7135 driver chips

this is probably posted somewhere, but I was wondering how many 7135 chips can you use on a 18650 light with either an xm-l2 u4 or xp-l hi v2? 11 ? 12? for max output. thanks

each 7135 adds either 350 or 380ma. You can stack/add as many as you want, but eventually your battery won’t be able to supply that much power.

I know as much as you said, I am wondering what the actual limit is? is 11 too much 12, 13 where is the point where the best battery is not going to help it get any brighter? thanks

It really depends on the emitter. You used to be able to easily get 6+ amps out of a single XM-L/XM-L2(16+chips). Now, on a single cell most cree emitters will top out around 4.5-5amps (12-13 chips). On a triple or quad you can do a lot more than that.

Alright, scratch that.

I wouldn’t do that……

It wouldn’t tell you anything anyways. You need an LED in the circuit to get useful information.

I see you posted while I was writing, and that looked like good info. Although I think it’s the only way to discover the battery’s peak output. I guess you would want a voltage reading at the same time though.

even the cheapest 18650 will do dangerously high amps when shorted like that, but we want to know how high they will go with an led attached. It’s still a simple test if you want to try it, just keep the LED cool somehow.

thank you, that was what I was looking for. how many would you guess on a triple xpl? and how many would be worth it on a convoy m1? what about xm-l2 u4 in an convoy m1? thanks again,

Alright, I edited the post.

6A is tops for the led before the bond wires blow on the newer XML-2 LEDs. With spring bypasses and a top 4.2V cell this is possible but only briefly. Keep in mind the more current you pull from the battery the faster the voltage will drop and fall out of regulation(start dimming). This post by Djozz should clue you in to what you’re looking for. 12-13 chips with good heat sinking and low resistance mods(spring bypasses etc) is doable.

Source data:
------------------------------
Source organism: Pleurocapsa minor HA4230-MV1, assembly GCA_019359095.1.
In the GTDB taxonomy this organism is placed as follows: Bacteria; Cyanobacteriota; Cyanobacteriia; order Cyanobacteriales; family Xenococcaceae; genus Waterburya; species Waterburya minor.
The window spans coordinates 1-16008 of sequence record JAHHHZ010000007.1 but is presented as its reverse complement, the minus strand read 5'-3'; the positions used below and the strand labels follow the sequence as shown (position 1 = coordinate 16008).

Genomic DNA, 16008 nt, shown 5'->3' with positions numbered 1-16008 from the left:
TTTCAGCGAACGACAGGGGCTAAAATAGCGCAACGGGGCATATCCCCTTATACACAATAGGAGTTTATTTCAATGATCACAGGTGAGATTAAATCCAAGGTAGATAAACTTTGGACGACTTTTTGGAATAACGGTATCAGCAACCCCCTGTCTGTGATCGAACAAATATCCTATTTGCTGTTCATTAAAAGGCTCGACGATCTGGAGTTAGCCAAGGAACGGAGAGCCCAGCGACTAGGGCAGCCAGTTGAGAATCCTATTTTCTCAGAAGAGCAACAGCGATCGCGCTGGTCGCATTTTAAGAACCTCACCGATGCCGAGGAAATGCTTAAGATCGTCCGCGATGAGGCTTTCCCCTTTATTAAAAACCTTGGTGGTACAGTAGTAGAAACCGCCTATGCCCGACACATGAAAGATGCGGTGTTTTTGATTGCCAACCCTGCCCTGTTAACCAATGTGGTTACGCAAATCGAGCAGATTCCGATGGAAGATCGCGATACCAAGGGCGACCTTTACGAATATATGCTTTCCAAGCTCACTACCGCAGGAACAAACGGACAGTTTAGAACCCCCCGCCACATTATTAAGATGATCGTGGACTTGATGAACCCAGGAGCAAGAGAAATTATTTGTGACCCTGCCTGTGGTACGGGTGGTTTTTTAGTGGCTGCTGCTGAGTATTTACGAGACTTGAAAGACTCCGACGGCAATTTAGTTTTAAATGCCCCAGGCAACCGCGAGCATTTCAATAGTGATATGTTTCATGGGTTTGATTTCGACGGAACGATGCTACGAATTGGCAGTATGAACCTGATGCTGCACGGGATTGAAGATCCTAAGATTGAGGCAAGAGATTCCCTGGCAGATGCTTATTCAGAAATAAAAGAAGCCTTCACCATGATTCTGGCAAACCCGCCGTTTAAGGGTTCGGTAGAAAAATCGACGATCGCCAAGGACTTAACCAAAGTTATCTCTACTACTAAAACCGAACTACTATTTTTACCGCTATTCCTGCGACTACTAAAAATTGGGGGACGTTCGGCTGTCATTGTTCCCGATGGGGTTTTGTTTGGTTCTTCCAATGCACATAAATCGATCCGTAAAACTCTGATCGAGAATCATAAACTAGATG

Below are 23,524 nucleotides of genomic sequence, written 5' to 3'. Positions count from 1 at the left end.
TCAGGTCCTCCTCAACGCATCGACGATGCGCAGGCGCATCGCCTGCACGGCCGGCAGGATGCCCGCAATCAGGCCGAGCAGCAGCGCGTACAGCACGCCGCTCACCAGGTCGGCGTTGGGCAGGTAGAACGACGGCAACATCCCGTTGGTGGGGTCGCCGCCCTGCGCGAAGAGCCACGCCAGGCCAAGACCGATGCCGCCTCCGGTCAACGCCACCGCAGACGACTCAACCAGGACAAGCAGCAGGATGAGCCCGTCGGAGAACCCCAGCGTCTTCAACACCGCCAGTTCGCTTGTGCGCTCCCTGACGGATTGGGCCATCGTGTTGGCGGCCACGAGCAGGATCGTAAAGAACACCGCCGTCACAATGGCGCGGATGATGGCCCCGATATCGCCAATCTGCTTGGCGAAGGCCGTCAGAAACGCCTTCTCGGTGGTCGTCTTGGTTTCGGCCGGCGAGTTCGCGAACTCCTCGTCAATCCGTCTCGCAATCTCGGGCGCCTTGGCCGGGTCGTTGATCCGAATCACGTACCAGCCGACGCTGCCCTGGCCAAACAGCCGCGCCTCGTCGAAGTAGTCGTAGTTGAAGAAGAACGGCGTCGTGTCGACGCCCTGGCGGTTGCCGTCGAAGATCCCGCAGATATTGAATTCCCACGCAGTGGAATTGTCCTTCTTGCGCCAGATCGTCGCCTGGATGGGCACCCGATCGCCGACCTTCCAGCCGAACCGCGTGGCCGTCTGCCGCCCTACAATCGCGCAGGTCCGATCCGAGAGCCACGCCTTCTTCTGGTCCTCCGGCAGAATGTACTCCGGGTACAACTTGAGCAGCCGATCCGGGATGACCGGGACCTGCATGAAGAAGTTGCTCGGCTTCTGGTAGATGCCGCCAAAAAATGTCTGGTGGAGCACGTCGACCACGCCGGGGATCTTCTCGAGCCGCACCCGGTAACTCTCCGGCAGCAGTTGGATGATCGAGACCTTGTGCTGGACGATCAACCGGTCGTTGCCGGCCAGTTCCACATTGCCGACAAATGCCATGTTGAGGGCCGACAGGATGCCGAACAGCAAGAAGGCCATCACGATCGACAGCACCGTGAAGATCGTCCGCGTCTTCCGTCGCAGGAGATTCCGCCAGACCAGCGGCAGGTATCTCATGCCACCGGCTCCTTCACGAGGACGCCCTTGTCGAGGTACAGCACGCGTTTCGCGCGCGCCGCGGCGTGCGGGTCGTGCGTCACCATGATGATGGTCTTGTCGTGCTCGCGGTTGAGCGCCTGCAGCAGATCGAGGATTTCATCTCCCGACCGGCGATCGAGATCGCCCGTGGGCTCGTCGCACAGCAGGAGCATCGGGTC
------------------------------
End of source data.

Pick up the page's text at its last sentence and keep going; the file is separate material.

great! thank you for your response.

One reason the triples are popular is the better efficiency and lower Vf of LEDs in parallel so you get more lumens per watt and longer runtime in regulation at a given current than a single for the cost of a floodier beam.

I can’t remember where he posted it, but Dale (DB Custom) has said that he has a triple that reached 21 amps from a single cell. It was a high-amp cell. I think an Efest Purple.

Edit: Oh yeah, it was a triple XP-L, I believe. You probably wouldn’t want to try 21 amps to any XM-L2’s, especially the newer ones. They will definitely blow. :wink:

If I was building a driver, I would use a FET for the high modes, and some 7135’s for the low modes. That gives direct-drive high like seems to be the goal here, and it gives constant-current for the low modes, which is best too. You get the best of both worlds, and probably save space too. You can thank me now :slight_smile:

does the fet do the high mode only while the 7135 does all the modes below that?

Nope, it was a triple Nichia 219c. The low Vf is why it was able to pull so much current.

The FET should be PWM’d to cover the range of 100% down to where ever the 7135s can pick up. For example, at 90% your PWM’d FET is still very efficient, and trying to get enough 7135’s to achieve 90% is going to be a waste of space too. I’m thinking a FET along with as many 7135’s that can be comfortably added. Then where-ever the 7135’s top out (75% for example) the FET takes over for settings above that.

great! that means I could have the fet do hi/turbo and then my next mode up would be 50% then 30% then 5% then moonlight. all of which could be run using the 7135’s. is that right?

Not really. Speaking in percentages of power, a single 7135 will not get you anywhere close to 50. More like 5-8 of the total Fet power. So moon and 5% could be on the 7135, the rest on the FET or a combination of both (which is essentially how the BLF A6 works). To get the rest, you need more 7135’s.

(that’s why I made my DoubleDown driver)